You should also make sure you have reliable and friendly customer service. Share their contact information—whether it’s a phone number or an email address—on multiple places on your website, on your social media, and in email communications you send to shoppers. You want it to be easy and convenient for them to contact customer support in case they have any issues. That way, you have a chance to resolve their concern without them resorting to the initiation of a chargeback.
Chargeback reason: When a customer finally receives the product they ordered in person, it may not always meet their expectations. Whether it doesn’t fit or doesn’t look like they imagined, they might decide they’re dissatisfied enough to want their money back. Unfortunately, as in the previous scenario, some consumers request a refund from their credit card company instead of coming to you, the seller, with their concerns or issues.
Prevention tip: One tactic for preventing chargebacks for this reason is to be crystal-clear with your product descriptions and photos so shoppers know exactly what to expect. List every detail you can think of in the product description, including dimensions/measurements, fabric/materials, wattage or voltage, battery requirements, information on cleaning/washing, fit information, etc. Upload high-quality photos from multiple angles, and enable zooming if possible so shoppers can see the detail.
If you’re selling apparel of any kind, offer a fit recommender or size chart. Show an image of how the photo looks on a model, and include the model’s measurements. Do everything you can to ensure that the product online looks just like the product they’ll receive. Plus, of course, make sure to follow the advice from the previous scenario on providing excellent and easily reachable customer service to make returns simple.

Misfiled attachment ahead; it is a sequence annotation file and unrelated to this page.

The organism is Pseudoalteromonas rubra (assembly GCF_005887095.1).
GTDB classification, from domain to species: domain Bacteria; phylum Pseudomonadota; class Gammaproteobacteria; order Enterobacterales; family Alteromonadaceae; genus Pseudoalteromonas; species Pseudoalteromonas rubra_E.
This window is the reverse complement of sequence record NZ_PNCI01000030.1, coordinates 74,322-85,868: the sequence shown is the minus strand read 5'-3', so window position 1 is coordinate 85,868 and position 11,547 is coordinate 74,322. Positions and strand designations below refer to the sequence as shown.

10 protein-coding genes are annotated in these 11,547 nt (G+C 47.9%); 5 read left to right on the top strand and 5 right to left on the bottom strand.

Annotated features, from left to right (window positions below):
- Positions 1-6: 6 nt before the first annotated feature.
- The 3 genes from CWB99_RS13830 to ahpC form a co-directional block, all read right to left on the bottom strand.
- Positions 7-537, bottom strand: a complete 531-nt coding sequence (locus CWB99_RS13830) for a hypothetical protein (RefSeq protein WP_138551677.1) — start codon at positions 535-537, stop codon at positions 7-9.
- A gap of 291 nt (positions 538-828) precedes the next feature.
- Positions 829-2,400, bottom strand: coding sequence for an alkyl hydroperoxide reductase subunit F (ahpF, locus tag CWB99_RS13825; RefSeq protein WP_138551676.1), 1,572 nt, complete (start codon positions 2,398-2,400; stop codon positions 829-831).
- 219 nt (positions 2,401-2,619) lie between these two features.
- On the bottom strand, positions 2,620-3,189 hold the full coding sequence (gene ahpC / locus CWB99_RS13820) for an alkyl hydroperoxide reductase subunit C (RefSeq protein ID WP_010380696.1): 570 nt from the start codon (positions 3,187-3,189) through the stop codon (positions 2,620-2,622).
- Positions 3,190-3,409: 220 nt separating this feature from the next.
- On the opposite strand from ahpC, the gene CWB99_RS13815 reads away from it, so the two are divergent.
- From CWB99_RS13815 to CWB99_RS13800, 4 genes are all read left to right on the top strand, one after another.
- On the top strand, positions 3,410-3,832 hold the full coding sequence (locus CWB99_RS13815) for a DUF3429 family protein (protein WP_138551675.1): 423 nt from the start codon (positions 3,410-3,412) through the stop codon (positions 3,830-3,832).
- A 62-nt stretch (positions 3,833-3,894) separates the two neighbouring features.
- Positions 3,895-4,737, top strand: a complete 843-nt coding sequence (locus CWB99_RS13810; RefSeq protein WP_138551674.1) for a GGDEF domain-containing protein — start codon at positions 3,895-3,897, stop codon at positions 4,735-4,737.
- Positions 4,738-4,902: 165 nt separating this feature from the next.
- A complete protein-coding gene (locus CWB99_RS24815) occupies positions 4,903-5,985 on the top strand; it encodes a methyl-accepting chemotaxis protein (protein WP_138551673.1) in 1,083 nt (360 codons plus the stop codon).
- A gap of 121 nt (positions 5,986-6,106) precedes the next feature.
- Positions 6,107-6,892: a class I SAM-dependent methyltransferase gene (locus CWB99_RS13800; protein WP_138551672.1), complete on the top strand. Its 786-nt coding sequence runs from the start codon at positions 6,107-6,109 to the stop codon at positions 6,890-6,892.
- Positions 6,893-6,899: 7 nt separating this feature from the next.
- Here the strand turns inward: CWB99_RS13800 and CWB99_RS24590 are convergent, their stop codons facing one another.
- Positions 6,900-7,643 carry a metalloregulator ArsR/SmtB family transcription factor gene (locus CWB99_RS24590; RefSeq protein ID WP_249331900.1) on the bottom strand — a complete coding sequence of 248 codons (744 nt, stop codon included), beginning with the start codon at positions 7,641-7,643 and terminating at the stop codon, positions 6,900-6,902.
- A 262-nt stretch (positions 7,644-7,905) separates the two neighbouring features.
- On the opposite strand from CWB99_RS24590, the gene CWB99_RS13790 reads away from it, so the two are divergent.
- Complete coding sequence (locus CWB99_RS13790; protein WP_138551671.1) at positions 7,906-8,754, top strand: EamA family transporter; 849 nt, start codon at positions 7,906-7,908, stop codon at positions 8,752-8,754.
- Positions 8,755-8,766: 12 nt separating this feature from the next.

Chargeback reason: An increasingly common reason for a customer to request a chargeback is that their credit card or credit card information was stolen and used to make an unauthorized purchase. Cybercriminals are always looking for new ways to access credit card details for this purpose. While it’s a bigger problem that’ll require more comprehensive solutions, you as an individual merchant can take certain actions to help prevent fraud from happening to customers through your website.
Prevention tip: Of course, no one disagrees with a consumer’s decision to request a chargeback in this case. That’s why the only way to try and prevent chargebacks due to fraud is to weed out these fraudulent transactions before they can go through. If you’re not already following proper payment-processing protocols, getting up to speed in this department should be a top priority for you. Check the recommendations from the companies of credit cards you accept. Some recommend or even require that you collect customer IP addresses as part of the purchase process, for example. Others will have you use CVV verification to help prevent fraudulent purchases from going through. Implement as many of these safeguards as possible to help protect your business and your customers.
Customers may request chargebacks for multiple reasons. Whether they’re justified or not, having the credit card company grant them means your business will have to pay up. Implement some of the techniques we’ve covered here to help prevent chargebacks. You’ll have a better reputation with your customers and credit card companies, and you’ll save lots of money and hassle over the long term.